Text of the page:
The Fuss Over CAR Engineering in Patients with Aggressive Lymphoma


Arguably the biggest story coming out of this year's annual meeting of the American Society of Hematology (ASH) concerns engineered T-cells as treatment for certain subtypes of leukemia and lymphoma.

Some patients with otherwise refractory and very aggressive disease are not only responding to treatment, but are having a complete response with no visible sign of cancer remaining.

The Treatment: CAR Engineering

The treatment in question requires drawing some of the patient's T-cells. The cells are then subjected to chimeric antigen receptor (CAR) cell engineering.

CAR engineering is a 10-day process that leads to a pair of permanent changes in the T-cells:

  • The cells receive a receptor that specifically targets the CD19 antigen prevalent on the surface of blood cancer cells.
  • The cells receive a so-called viral vector.

When this process is finished, the engineered T-cells are put back into the patient. Thanks to the added receptor, these T-cells can now attach themselves to the cancerous cells and kill them like they would any other threat to the body. When the T-cell attaches to the cancer cell, the added viral vector mechanism triggers the T-cell to expand and proliferate so that the body becomes armed with more and more of these engineered T-cells.

CAR Engineering Against Advanced B-Cell Non-Hodgkin's Lymphoma

One study from researchers at the National Cancer Institute, involved 14 patients with a variety of NHL subtypes, including splenic marginal zone lymphoma, diffuse large B-cell lymphoma and primary mediastinal B-cell lymphoma. These patients had been diagnosed with highly aggressive and chemotherapy-refractory disease and had been through several prior failed therapies. All were treated with cyclophosphamide and fludarabine before receiving their own engineered T-cells.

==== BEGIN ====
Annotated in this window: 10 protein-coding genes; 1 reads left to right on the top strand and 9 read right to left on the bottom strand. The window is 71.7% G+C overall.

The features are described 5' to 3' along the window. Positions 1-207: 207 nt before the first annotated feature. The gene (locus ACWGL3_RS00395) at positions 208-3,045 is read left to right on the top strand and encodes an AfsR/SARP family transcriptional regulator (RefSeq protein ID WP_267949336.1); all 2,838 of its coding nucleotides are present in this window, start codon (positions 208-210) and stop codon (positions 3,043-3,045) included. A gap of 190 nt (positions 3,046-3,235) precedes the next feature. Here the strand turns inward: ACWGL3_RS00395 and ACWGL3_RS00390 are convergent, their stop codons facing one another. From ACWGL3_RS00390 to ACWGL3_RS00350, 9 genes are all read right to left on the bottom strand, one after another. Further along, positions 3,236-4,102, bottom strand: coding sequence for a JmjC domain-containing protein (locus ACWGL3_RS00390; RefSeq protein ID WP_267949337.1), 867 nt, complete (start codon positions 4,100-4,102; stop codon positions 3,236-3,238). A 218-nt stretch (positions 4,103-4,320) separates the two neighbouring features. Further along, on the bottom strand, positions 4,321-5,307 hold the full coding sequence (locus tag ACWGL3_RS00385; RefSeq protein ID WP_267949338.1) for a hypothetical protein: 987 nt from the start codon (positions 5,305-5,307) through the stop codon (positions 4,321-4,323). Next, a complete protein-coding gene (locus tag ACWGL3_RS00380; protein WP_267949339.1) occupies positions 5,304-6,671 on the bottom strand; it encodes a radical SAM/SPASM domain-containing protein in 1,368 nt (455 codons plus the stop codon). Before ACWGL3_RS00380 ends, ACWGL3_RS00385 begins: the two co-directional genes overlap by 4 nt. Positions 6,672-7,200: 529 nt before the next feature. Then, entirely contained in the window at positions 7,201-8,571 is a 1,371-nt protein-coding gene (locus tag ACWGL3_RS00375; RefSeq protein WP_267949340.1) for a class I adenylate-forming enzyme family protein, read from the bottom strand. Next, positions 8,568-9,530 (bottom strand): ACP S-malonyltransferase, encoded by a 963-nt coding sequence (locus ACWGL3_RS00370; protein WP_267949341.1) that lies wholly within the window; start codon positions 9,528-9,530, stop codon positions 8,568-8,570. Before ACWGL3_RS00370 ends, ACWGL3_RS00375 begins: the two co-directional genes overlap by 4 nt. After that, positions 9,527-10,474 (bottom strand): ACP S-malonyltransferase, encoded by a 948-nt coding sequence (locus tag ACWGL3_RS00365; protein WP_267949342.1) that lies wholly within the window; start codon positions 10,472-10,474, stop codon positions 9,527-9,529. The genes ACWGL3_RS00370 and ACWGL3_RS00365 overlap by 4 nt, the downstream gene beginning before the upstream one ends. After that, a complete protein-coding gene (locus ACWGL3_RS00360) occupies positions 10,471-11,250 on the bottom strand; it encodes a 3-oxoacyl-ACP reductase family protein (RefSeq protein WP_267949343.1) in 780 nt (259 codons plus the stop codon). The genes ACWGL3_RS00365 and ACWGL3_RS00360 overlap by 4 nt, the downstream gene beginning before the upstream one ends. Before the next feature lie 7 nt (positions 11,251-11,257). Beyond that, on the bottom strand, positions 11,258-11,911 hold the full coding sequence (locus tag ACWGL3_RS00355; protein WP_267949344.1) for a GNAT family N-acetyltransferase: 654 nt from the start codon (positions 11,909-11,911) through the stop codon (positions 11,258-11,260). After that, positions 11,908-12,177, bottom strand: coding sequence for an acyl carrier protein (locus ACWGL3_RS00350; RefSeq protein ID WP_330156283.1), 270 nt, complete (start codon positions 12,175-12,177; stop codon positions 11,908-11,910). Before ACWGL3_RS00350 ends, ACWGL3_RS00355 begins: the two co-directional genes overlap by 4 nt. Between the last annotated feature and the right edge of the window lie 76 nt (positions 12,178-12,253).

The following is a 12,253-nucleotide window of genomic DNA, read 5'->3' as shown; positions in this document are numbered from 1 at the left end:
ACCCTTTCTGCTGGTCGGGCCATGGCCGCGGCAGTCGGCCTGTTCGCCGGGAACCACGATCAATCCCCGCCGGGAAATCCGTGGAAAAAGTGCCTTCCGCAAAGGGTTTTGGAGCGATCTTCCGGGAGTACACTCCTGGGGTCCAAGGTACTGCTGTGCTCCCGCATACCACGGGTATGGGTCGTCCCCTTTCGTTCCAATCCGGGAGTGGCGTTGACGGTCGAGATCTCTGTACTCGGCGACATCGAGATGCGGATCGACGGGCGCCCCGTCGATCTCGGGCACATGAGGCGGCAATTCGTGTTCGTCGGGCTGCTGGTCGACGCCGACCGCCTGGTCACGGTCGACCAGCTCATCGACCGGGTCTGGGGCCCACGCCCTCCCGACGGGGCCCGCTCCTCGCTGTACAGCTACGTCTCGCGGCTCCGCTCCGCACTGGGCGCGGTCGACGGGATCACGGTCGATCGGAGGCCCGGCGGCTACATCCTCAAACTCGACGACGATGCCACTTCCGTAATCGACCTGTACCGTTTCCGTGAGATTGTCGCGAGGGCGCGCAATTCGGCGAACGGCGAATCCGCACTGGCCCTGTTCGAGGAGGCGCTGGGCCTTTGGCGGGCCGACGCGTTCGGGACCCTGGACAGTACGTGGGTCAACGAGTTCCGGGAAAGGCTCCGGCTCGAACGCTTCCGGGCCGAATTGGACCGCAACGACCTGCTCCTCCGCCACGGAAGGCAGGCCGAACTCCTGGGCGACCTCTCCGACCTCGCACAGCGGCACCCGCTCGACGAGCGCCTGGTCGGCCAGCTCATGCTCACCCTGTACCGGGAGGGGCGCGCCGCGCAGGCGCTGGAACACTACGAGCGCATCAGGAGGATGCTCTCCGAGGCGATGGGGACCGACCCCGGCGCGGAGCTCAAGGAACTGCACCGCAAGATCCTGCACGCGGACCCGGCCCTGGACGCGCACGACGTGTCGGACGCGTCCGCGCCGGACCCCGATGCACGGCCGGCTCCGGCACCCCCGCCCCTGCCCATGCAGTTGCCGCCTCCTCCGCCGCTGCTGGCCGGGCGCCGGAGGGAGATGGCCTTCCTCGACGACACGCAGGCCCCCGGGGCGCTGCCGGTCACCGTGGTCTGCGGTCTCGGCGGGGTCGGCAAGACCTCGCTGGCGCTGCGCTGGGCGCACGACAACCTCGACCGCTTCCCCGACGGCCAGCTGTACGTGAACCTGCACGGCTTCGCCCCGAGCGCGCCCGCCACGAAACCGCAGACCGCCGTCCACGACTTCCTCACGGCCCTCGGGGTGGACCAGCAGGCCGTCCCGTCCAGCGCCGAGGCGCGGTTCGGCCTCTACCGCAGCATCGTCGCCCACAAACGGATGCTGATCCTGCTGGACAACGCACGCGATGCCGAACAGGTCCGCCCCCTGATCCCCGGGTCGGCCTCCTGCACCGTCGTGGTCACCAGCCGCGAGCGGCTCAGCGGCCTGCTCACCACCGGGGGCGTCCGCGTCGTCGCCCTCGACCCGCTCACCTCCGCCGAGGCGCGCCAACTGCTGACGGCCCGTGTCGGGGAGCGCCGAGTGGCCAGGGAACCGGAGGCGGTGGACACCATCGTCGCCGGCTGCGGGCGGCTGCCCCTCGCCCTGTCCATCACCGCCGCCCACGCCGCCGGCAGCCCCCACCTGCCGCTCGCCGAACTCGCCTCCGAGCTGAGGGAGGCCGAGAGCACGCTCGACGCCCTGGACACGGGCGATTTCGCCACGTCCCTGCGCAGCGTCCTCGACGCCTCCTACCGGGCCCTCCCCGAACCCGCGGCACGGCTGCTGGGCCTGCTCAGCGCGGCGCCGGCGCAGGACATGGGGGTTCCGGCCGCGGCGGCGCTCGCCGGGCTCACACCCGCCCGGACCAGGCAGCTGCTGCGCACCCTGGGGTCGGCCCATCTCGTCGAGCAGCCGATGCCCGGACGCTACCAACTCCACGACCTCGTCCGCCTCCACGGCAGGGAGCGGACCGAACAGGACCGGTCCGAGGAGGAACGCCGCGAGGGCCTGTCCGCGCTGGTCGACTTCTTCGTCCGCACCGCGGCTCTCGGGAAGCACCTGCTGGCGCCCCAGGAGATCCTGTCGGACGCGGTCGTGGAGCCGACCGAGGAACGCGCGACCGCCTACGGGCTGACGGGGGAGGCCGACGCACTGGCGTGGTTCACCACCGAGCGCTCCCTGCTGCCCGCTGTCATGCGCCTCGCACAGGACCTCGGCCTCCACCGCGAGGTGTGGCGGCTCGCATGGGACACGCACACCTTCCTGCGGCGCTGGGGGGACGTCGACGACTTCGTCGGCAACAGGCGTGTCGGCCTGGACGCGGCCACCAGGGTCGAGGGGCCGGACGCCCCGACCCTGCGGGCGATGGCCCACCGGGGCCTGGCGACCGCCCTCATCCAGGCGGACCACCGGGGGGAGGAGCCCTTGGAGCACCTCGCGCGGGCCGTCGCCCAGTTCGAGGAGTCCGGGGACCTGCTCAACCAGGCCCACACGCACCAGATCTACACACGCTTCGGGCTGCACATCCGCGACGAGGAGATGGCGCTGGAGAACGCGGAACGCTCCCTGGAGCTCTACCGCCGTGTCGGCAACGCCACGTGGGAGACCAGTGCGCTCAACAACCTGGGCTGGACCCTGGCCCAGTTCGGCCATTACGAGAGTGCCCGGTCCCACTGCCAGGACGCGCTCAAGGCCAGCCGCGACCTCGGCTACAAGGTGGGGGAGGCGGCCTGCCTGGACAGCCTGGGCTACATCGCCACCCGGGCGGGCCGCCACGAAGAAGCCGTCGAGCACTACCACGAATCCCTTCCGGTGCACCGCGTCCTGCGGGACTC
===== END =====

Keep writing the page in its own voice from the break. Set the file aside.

Despite the severity of their disease, 11 of 13 had responses, including five with complete responses (remission) and six with partial responses.

CAR Engineering Side Effects

Since this therapy enlists the body's own T-cells to attack cancer cells, one might expect it to be free of adverse effects – at least the kinds we see in chemotherapy. Unfortunately that isn't the case.

In fact, CAR engineering can lead to side effects severe enough to put the patient in intensive care.

The reason for these effects is the enormous proliferation of T-cells caused by the viral vector. Such a huge expansion causes a delayed cytokine release and macrophage activation in the body, putting tremendous strain on the immune system. The result is an acute toxicity that manifests as

  • Fever
  • Hypotension
  • Delirium
  • Respiratory problems
  • Aphasia (a brain disorder that inhibits how a person controls language)
  • Neurologic toxicity

Though these side effects are severe, they are temporary, treatable and reversible.

While several independent groups are at work on engineered T-cells as treatment for blood cancers, estimates put their market availability at anywhere from 2016 to 2018. Patients wanting to see about the therapy earlier should consider enrollment in a clinical trial.

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